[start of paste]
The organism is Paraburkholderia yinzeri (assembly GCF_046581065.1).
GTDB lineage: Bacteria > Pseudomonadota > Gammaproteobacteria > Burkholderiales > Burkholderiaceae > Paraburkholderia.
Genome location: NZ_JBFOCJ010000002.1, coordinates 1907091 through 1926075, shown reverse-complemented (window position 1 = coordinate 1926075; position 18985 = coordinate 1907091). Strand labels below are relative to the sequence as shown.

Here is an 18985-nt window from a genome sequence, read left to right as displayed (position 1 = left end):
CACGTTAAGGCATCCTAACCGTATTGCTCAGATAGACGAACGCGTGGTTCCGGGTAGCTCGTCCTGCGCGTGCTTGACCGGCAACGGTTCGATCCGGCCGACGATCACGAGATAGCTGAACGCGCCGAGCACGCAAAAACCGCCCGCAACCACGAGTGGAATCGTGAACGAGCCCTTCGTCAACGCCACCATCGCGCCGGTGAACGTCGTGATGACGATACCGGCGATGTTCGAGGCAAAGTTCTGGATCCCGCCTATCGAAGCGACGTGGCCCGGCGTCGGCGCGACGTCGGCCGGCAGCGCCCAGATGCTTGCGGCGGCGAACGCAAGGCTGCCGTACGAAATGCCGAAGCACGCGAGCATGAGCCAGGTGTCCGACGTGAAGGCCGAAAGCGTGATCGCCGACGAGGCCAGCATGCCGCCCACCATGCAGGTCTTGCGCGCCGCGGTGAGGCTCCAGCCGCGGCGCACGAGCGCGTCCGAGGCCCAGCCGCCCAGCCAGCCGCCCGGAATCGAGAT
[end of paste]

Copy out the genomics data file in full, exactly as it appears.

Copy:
The organism is Paraburkholderia yinzeri (assembly GCF_046581065.1).
GTDB lineage: Bacteria > Pseudomonadota > Gammaproteobacteria > Burkholderiales > Burkholderiaceae > Paraburkholderia.
Genome location: NZ_JBFOCJ010000002.1, coordinates 1907091 through 1926075, shown reverse-complemented (window position 1 = coordinate 1926075; position 18985 = coordinate 1907091). Strand labels below are relative to the sequence as shown.

Here is an 18985-nt window from a genome sequence, read left to right as displayed (position 1 = left end):
CACGTTAAGGCATCCTAACCGTATTGCTCAGATAGACGAACGCGTGGTTCCGGGTAGCTCGTCCTGCGCGTGCTTGACCGGCAACGGTTCGATCCGGCCGACGATCACGAGATAGCTGAACGCGCCGAGCACGCAAAAACCGCCCGCAACCACGAGTGGAATCGTGAACGAGCCCTTCGTCAACGCCACCATCGCGCCGGTGAACGTCGTGATGACGATACCGGCGATGTTCGAGGCAAAGTTCTGGATCCCGCCTATCGAAGCGACGTGGCCCGGCGTCGGCGCGACGTCGGCCGGCAGCGCCCAGATGCTTGCGGCGGCGAACGCAAGGCTGCCGTACGAAATGCCGAAGCACGCGAGCATGAGCCAGGTGTCCGACGTGAAGGCCGAAAGCGTGATCGCCGACGAGGCCAGCATGCCGCCCACCATGCAGGTCTTGCGCGCCGCGGTGAGGCTCCAGCCGCGGCGCACGAGCGCGTCCGAGGCCCAGCCGCCCAGCCAGCCGCCCGGAATCGAGAT